MozambiqueBIG CONCEPT: 

Measuring along the Pathways to Change

We know Think | BIG is not your average social and behavior change approach.

We’ve shared:

  • tools to help you implement BIG,
  • goals that make each phase of BIG synergistic, and
  • steps that walk you through every aspect of BIG.

But sometimes when you are moving through a process, it’s hard to wrap your mind around some of the basics.

That’s why we have this series of short write-ups on the core concepts involved in behavior integration guidance.  Like our other guidance, refer to them often when you feel like you are struggling or getting off-track.  They will put you back in the right headspace and deepen your mastery of the process.

In this write-up we’ll cover:

BIG phase three, Track and Adapt, core concept “measuring along pathways to change”.

What is measuring along pathways to change?

Measuring along your pathways to change means measuring each aspect of a priority behavior pathway to see where and how change is taking place.  You measure the behavior, the critical factors, select supporting actor actions, and your program strategies and activities. See an example of how one program measured along the pathways on a nutrition program.

Why is measuring along these pathways so important?

Each of these elements – behavior, factors, supporting actor actions, strategies – impact on other parts of the pathways.  So, it’s critical to measure at various points.

A behavior cannot change if the factors influencing it are not addressed or supported.

If you aren’t seeing change in your priority behavior there could be many reasons.  Maybe it’s because a critical barrier, like active interference by family members in practicing the behaviors, is not being addressed.  Or maybe it’s because a critical motivator is not being sufficiently built upon, like strong support from religious leaders to practice the behavior.  But to know this, you must measure it!

Factors cannot change without folks doing their jobs and carrying out their activities.

If you are seeing no change in your critical factors, which likely means no change in behaviors, maybe someone is not doing their job.  For example, one partner was supposed to have carried out their sessions to help introduce the behavior into a community.  But, due to heavy rains, they haven’t been able to reach the community.  Or maybe the strategy that was assigned isn’t the right strategy: morning sessions for mothers are unattended because they must be at the market in the morning!  Again, to know this, you must measure it along the pathways.  Not only will you know what is happening, but also what factors these challenges are affecting.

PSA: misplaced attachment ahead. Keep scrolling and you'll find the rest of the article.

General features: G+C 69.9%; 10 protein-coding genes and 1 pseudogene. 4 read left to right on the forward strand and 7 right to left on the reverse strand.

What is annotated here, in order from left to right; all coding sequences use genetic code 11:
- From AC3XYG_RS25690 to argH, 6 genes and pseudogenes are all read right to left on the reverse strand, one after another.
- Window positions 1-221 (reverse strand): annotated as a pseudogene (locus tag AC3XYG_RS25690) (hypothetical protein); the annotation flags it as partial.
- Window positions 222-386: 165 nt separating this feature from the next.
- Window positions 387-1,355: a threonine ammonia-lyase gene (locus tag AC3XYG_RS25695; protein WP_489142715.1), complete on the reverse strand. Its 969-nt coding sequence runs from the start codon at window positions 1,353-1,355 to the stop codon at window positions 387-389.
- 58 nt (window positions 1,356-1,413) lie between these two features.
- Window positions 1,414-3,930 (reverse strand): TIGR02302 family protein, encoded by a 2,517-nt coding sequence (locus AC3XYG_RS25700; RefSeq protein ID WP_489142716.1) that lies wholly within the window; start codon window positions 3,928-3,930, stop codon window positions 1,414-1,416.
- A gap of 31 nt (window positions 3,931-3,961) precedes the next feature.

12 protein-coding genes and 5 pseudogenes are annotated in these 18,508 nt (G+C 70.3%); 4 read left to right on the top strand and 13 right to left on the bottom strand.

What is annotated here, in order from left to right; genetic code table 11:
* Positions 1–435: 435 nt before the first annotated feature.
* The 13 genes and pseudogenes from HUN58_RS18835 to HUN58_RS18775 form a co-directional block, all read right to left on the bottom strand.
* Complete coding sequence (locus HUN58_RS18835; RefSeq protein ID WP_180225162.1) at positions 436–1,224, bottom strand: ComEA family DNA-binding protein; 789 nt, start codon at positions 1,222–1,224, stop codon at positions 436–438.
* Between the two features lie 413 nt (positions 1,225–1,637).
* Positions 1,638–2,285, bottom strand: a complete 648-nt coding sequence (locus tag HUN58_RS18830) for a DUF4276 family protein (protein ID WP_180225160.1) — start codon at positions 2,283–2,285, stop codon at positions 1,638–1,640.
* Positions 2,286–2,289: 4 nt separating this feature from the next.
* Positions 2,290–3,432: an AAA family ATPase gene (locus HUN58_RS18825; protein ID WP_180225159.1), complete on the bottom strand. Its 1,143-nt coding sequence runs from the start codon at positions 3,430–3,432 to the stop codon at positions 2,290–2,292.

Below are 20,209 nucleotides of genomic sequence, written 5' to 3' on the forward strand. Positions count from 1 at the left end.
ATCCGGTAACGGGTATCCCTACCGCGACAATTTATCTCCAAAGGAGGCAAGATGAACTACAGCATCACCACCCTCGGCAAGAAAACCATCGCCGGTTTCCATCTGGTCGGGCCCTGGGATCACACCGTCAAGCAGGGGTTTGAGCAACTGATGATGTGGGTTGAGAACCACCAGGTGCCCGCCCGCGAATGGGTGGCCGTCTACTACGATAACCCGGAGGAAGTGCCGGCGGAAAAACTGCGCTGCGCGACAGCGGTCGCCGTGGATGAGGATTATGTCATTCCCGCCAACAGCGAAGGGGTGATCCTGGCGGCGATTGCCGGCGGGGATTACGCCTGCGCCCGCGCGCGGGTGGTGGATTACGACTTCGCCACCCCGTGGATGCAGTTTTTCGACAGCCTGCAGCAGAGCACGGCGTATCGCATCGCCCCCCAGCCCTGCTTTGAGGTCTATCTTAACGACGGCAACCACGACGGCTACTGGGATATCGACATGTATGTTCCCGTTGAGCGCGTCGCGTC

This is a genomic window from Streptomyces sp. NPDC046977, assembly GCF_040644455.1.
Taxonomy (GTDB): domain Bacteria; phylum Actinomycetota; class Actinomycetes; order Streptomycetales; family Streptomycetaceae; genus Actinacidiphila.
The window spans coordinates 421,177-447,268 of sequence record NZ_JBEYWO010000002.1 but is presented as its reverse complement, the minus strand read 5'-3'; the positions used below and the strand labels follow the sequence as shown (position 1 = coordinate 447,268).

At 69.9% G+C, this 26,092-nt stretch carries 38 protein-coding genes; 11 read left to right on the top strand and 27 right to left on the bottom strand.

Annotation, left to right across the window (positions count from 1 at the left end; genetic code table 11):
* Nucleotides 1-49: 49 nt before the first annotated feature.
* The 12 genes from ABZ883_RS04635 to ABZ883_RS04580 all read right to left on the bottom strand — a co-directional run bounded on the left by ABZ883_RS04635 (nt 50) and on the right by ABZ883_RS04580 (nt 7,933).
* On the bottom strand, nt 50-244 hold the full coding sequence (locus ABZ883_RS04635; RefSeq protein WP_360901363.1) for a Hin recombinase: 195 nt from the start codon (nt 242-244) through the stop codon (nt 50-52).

It is not enough to count “how many” and “with whom” for activities you have conducted.

If activities have no impact on factors (and hence behaviors) then no number of activities, even with the “right” community members, will change that.  It is always important to be able to track your activities against factor-level outcomes and behavior outcomes.  For example, 40 sessions on crop rotation have been conducted.  But you are seeing no change in the behavior “farmers use crop rotation in the fields”.  Is this because 40 sessions were too few?  Maybe, but probably not.  More likely the session content didn’t address critical factors for adopting this behavior.  Or possibly a supporting actor, like the local government, recently put a protocol in place that disrupts rotational crop farming. Or maybe the equipment they need to farm this way is often unavailable and too costly when it is available.

These are the behavioral aspects that you will consider now that you are keeping behaviors front and center and measuring along your pathways to change.  It takes the chaos of the on-the-ground situation and turns it into actionable data you can chew through to unstick stuck progress.

How does this measurement along pathways make BIG different?

BIG is different because it helps you develop pathways to change (unlike other social and behavior change (SBC) or social and behavior change communication (SBCC) approaches) . It shows you how to measure your progress and successes along those pathways. And it also provides you with tools to develop good indicators for each of the elements of the pathway that you should measure along (the behavior, the critical factors, select supporting actor actions, and the program strategies and activities).

You can contact us if you’d like more guidance.

 You might also like:

                Track and Adapt - Goals

                Track and Adapt – Steps

                Track and Adapt - Tools